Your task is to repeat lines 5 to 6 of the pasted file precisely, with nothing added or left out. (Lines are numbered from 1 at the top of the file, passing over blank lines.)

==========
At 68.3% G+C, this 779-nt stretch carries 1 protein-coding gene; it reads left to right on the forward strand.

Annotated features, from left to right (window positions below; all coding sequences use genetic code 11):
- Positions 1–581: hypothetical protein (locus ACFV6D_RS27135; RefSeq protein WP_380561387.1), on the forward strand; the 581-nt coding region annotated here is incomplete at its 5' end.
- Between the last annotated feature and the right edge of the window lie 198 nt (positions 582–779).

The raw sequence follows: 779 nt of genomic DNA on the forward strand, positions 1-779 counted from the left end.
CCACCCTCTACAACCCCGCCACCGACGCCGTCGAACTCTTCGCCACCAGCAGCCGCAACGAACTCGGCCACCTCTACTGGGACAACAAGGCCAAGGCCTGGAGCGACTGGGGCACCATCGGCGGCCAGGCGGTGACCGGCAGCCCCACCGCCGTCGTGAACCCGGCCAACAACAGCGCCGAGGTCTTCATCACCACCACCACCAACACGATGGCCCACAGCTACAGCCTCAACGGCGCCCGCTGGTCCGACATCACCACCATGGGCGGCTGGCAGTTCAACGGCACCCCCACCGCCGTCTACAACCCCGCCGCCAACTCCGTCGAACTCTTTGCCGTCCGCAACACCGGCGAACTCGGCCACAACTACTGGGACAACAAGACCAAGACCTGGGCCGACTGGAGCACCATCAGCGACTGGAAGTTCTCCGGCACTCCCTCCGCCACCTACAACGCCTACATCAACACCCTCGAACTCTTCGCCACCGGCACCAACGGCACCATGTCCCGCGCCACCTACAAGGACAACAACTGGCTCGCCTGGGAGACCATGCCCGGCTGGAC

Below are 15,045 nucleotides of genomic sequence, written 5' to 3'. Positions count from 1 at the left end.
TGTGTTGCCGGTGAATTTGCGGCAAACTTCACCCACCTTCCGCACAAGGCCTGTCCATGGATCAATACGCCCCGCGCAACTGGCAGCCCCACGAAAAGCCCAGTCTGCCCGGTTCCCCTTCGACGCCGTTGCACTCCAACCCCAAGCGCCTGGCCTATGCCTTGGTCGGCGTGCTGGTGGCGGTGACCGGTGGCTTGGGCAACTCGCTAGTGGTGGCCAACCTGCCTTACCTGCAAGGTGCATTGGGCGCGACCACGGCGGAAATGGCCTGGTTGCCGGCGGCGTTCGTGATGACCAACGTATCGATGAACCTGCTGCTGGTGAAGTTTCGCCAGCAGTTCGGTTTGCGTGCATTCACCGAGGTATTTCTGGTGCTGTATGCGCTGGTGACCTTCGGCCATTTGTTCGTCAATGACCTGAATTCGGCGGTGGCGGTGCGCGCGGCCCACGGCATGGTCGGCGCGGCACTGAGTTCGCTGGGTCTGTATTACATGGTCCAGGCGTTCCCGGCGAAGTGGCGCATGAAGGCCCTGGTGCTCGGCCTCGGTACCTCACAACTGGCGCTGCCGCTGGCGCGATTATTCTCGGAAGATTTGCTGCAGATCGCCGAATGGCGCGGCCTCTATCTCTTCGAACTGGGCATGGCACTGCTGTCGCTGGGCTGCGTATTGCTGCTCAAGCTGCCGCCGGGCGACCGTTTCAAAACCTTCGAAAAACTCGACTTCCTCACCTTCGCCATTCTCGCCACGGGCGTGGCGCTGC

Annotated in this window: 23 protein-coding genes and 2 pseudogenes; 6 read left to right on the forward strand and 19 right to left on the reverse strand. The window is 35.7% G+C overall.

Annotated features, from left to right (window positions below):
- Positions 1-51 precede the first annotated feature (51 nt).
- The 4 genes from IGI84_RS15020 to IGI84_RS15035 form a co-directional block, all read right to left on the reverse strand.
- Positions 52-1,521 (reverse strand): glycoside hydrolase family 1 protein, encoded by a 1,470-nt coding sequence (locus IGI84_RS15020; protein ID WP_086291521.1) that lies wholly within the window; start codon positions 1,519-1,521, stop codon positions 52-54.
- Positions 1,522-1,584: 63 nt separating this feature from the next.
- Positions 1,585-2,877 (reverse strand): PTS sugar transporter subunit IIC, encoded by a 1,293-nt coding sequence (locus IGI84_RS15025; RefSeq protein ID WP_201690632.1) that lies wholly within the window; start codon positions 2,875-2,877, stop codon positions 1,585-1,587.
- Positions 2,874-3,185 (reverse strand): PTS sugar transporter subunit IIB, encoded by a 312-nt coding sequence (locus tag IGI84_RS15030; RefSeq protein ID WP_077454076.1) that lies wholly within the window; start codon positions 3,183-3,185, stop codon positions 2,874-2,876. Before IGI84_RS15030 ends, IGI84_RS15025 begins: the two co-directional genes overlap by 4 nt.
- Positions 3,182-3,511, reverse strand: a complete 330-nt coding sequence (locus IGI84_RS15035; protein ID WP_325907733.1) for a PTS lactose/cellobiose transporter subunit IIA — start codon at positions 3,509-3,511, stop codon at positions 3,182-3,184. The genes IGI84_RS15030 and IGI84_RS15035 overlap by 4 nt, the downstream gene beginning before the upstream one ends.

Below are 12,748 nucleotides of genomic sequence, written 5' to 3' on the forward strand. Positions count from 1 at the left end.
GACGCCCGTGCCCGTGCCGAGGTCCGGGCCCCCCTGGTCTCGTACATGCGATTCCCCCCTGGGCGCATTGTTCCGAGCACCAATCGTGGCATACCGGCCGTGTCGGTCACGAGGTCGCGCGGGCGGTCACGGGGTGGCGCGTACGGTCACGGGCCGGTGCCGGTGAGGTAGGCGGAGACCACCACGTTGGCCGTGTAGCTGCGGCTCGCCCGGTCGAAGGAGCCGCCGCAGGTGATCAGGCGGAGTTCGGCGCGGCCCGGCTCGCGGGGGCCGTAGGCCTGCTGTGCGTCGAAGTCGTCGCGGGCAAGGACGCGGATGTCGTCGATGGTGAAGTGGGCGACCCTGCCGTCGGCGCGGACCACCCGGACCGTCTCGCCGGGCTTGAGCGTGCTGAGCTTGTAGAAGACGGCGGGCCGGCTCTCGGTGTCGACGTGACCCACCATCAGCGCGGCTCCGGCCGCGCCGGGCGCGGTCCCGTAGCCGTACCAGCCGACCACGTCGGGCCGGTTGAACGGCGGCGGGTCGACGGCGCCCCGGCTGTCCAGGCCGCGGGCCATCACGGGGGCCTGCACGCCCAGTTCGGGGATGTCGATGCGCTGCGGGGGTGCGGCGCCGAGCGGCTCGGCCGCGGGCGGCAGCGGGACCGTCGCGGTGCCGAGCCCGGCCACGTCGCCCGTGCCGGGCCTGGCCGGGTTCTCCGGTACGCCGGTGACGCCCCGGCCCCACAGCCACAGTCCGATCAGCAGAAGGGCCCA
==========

The raw sequence follows: 779 nt of genomic DNA on the forward strand, positions 1-779 counted from the left end.
CCACCCTCTACAACCCCGCCACCGACGCCGTCGAACTCTTCGCCACCAGCAGCCGCAACGAACTCGGCCACCTCTACTGGGACAACAAGGCCAAGGCCTGGAGCGACTGGGGCACCATCGGCGGCCAGGCGGTGACCGGCAGCCCCACCGCCGTCGTGAACCCGGCCAACAACAGCGCCGAGGTCTTCATCACCACCACCACCAACACGATGGCCCACAGCTACAGCCTCAACGGCGCCCGCTGGTCCGACATCACCACCATGGGCGGCTGGCAGTTCAACGGCACCCCCACCGCCGTCTACAACCCCGCCGCCAACTCCGTCGAACTCTTTGCCGTCCGCAACACCGGCGAACTCGGCCACAACTACTGGGACAACAAGACCAAGACCTGGGCCGACTGGAGCACCATCAGCGACTGGAAGTTCTCCGGCACTCCCTCCGCCACCTACAACGCCTACATCAACACCCTCGAACTCTTCGCCACCGGCACCAACGGCACCATGTCCCGCGCCACCTACAAGGACAACAACTGGCTCGCCTGGGAGACCATGCCCGGCTGGAC